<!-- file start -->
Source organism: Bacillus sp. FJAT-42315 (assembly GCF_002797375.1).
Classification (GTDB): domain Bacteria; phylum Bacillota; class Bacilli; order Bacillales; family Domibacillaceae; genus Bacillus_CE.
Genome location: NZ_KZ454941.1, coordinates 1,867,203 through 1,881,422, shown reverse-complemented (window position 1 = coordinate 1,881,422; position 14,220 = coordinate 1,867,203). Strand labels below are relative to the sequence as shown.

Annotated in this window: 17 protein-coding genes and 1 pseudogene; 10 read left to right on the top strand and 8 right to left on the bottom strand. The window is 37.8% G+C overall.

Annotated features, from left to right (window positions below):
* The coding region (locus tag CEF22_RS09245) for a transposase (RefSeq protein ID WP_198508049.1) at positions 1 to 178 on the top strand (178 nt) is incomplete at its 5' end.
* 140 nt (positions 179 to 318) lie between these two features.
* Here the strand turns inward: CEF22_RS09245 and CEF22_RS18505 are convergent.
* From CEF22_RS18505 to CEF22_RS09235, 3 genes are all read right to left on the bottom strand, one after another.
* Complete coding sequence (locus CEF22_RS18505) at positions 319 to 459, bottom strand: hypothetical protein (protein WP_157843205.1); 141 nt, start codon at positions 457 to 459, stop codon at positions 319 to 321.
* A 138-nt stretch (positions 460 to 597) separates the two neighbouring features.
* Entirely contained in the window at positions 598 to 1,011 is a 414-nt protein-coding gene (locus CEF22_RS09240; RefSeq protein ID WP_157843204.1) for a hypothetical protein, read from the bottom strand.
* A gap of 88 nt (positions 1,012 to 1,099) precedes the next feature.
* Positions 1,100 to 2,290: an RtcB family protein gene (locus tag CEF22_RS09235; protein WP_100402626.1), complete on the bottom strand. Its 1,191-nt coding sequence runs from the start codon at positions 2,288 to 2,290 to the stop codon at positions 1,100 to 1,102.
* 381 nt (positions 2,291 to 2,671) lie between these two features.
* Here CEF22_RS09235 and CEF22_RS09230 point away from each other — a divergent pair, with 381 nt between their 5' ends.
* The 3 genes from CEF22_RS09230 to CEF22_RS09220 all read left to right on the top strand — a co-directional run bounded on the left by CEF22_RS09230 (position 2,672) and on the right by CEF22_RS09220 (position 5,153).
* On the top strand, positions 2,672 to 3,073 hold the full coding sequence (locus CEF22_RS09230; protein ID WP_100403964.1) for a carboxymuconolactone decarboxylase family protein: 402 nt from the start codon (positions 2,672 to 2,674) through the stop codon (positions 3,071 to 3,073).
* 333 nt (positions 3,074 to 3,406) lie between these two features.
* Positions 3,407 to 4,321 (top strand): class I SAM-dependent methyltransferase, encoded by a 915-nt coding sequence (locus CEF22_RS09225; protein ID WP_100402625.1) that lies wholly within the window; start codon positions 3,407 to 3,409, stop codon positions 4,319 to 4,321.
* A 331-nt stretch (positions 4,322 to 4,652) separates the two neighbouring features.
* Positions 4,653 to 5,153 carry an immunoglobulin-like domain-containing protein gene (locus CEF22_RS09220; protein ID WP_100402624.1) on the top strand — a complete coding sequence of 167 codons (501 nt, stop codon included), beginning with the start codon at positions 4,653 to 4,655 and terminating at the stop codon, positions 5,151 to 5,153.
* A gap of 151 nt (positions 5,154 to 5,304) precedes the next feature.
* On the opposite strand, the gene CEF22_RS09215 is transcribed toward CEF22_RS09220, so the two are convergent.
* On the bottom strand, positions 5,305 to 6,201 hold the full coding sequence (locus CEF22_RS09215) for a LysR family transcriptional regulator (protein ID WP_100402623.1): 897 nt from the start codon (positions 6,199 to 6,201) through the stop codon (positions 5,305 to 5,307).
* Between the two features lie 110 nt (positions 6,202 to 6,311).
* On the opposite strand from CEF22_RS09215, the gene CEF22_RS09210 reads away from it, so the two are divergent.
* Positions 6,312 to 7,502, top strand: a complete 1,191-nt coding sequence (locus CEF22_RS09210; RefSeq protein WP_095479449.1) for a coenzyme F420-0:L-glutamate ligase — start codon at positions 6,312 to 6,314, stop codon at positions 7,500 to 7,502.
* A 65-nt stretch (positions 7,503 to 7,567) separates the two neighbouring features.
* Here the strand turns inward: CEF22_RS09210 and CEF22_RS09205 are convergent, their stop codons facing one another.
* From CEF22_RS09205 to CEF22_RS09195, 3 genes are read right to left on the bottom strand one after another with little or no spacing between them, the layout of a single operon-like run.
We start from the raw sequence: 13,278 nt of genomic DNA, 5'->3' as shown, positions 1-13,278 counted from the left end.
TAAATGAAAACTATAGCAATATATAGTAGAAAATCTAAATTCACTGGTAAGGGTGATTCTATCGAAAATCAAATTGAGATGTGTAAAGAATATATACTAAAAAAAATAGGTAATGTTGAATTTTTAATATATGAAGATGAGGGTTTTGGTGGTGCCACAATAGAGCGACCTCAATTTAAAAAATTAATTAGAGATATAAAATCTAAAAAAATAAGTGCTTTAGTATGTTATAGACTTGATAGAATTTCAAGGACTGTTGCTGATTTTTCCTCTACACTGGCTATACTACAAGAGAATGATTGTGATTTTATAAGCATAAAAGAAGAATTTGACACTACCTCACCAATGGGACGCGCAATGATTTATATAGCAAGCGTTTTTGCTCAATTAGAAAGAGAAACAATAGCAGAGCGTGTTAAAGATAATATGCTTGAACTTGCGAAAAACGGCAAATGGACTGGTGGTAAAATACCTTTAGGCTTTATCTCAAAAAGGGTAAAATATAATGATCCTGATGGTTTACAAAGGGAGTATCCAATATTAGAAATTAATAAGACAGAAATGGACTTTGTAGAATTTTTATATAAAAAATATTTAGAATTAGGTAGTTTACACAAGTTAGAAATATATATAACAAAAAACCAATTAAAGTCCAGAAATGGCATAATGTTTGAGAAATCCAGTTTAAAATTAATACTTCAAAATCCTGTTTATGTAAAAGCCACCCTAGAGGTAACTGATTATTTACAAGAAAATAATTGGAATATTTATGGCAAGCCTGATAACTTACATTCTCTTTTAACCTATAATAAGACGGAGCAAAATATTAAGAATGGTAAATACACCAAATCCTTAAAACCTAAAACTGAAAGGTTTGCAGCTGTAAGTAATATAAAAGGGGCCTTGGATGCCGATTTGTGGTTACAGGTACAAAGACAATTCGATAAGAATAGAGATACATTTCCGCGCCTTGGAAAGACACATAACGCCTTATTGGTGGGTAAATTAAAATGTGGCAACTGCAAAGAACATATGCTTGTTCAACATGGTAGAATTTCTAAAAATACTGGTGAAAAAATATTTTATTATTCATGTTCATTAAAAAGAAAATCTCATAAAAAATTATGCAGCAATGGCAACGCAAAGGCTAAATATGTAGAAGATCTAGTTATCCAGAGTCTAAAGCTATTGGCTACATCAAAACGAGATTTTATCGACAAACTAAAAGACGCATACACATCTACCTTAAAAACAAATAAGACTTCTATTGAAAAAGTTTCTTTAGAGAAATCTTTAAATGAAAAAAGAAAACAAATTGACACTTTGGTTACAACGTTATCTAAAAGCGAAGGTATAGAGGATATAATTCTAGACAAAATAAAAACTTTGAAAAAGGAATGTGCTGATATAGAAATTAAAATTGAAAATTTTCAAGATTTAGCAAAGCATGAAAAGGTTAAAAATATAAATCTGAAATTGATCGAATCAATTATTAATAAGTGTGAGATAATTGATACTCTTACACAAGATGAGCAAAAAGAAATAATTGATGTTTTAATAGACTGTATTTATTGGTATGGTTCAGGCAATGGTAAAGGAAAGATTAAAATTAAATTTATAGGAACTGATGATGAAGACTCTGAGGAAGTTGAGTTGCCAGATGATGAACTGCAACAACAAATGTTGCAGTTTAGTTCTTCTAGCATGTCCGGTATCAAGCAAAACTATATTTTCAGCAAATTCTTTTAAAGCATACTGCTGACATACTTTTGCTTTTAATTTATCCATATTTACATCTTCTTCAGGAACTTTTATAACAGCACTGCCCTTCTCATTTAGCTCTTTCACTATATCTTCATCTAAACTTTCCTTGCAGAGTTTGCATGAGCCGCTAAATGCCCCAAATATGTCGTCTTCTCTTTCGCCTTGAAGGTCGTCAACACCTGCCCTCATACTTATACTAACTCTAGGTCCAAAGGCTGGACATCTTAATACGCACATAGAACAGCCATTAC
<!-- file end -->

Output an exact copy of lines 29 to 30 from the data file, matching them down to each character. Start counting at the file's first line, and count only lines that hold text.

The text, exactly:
* A 65-nt stretch (positions 7,503 to 7,567) separates the two neighbouring features.
* Here the strand turns inward: CEF22_RS09210 and CEF22_RS09205 are convergent, their stop codons facing one another.